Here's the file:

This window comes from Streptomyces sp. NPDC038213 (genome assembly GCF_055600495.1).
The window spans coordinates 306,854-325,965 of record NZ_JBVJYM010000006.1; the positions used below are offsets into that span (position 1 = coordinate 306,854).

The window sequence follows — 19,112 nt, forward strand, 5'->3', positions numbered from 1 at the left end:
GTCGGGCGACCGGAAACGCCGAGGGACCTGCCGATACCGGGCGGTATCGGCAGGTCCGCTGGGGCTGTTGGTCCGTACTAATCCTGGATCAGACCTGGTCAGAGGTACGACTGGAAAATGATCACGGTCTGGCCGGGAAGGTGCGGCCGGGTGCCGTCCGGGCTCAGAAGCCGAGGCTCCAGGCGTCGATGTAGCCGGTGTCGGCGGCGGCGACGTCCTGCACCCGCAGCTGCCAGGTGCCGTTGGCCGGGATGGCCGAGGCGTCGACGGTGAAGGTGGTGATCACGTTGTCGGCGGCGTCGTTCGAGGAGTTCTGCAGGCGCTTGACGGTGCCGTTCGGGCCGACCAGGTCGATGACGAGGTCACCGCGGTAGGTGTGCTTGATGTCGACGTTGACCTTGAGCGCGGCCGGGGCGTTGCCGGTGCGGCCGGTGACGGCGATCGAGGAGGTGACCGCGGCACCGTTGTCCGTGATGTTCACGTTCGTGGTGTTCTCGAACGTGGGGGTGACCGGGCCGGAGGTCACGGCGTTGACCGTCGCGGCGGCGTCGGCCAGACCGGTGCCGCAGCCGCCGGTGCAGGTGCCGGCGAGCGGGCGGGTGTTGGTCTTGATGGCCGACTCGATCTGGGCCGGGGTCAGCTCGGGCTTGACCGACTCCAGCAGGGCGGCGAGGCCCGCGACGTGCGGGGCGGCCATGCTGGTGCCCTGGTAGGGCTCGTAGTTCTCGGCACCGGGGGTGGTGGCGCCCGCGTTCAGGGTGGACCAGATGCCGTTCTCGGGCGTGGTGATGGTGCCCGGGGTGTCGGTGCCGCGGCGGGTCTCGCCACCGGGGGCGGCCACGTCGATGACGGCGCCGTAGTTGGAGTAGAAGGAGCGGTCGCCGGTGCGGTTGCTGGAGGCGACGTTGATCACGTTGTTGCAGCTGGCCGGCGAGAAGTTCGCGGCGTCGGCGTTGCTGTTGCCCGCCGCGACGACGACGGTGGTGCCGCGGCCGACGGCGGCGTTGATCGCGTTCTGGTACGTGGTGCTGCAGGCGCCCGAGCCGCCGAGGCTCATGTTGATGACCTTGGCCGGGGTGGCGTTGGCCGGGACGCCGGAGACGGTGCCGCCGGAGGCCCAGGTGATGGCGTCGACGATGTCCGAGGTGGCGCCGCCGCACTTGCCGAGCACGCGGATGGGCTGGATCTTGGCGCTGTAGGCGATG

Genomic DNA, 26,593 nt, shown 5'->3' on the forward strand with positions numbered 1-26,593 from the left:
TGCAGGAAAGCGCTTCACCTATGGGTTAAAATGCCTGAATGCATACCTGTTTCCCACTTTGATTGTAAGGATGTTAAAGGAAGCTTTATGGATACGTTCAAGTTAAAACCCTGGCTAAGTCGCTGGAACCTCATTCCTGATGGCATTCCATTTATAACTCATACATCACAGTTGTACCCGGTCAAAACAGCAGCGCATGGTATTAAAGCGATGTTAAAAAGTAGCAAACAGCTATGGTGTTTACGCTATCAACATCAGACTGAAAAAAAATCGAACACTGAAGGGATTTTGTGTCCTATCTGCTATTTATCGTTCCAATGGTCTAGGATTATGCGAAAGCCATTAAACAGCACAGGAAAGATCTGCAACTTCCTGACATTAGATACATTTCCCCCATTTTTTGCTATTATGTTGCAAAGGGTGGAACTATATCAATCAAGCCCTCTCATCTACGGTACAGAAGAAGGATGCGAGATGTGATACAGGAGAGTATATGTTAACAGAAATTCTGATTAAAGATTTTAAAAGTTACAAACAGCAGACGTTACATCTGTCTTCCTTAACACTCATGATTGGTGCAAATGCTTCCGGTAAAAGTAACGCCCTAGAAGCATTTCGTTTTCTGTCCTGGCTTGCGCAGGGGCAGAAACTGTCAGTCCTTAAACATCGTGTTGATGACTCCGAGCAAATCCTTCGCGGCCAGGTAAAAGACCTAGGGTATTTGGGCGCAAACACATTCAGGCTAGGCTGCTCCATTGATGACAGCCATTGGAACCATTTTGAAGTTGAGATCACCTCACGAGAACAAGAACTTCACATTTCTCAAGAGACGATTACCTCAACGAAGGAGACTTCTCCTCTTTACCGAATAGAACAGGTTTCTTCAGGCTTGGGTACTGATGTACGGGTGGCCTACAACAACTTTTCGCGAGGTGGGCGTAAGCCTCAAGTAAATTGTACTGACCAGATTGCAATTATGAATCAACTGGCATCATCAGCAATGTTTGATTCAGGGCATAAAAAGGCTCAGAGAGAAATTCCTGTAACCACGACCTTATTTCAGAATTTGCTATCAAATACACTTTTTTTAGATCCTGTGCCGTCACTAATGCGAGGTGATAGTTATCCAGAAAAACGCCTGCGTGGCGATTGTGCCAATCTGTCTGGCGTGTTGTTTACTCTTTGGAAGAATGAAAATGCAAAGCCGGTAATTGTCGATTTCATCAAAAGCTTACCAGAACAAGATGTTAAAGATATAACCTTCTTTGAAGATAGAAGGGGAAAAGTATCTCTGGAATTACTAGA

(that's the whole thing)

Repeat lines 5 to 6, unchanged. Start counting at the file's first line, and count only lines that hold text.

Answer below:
Genomic DNA, 26,593 nt, shown 5'->3' on the forward strand with positions numbered 1-26,593 from the left:
TGCAGGAAAGCGCTTCACCTATGGGTTAAAATGCCTGAATGCATACCTGTTTCCCACTTTGATTGTAAGGATGTTAAAGGAAGCTTTATGGATACGTTCAAGTTAAAACCCTGGCTAAGTCGCTGGAACCTCATTCCTGATGGCATTCCATTTATAACTCATACATCACAGTTGTACCCGGTCAAAACAGCAGCGCATGGTATTAAAGCGATGTTAAAAAGTAGCAAACAGCTATGGTGTTTACGCTATCAACATCAGACTGAAAAAAAATCGAACACTGAAGGGATTTTGTGTCCTATCTGCTATTTATCGTTCCAATGGTCTAGGATTATGCGAAAGCCATTAAACAGCACAGGAAAGATCTGCAACTTCCTGACATTAGATACATTTCCCCCATTTTTTGCTATTATGTTGCAAAGGGTGGAACTATATCAATCAAGCCCTCTCATCTACGGTACAGAAGAAGGATGCGAGATGTGATACAGGAGAGTATATGTTAACAGAAATTCTGATTAAAGATTTTAAAAGTTACAAACAGCAGACGTTACATCTGTCTTCCTTAACACTCATGATTGGTGCAAATGCTTCCGGTAAAAGTAACGCCCTAGAAGCATTTCGTTTTCTGTCCTGGCTTGCGCAGGGGCAGAAACTGTCAGTCCTTAAACATCGTGTTGATGACTCCGAGCAAATCCTTCGCGGCCAGGTAAAAGACCTAGGGTATTTGGGCGCAAACACATTCAGGCTAGGCTGCTCCATTGATGACAGCCATTGGAACCATTTTGAAGTTGAGATCACCTCACGAGAACAAGAACTTCACATTTCTCAAGAGACGATTACCTCAACGAAGGAGACTTCTCCTCTTTACCGAATAGAACAGGTTTCTTCAGGCTTGGGTACTGATGTACGGGTGGCCTACAACAACTTTTCGCGAGGTGGGCGTAAGCCTCAAGTAAATTGTACTGACCAGATTGCAATTATGAATCAACTGGCATCATCAGCAATGTTTGATTCAGGGCATAAAAAGGCTCAGAGAGAAATTCCTGTAACCACGACCTTATTTCAGAATTTGCTATCAAATACACTTTTTTTAGATCCTGTGCCGTCACTAATGCGAGGTGATAGTTATCCAGAAAAACGCCTGCGTGGCGATTGTGCCAATCTGTCTGGCGTGTTGTTTACTCTTTGGAAGAATGAAAATGCAAAGCCGGTAATTGTCGATTTCATCAAAAGCTTACCAGAACAAGATGTTAAAGATATAACCTTCTTTGAAGATAGAAGGGGAAAAGTATCTCTGGAATTACTAGA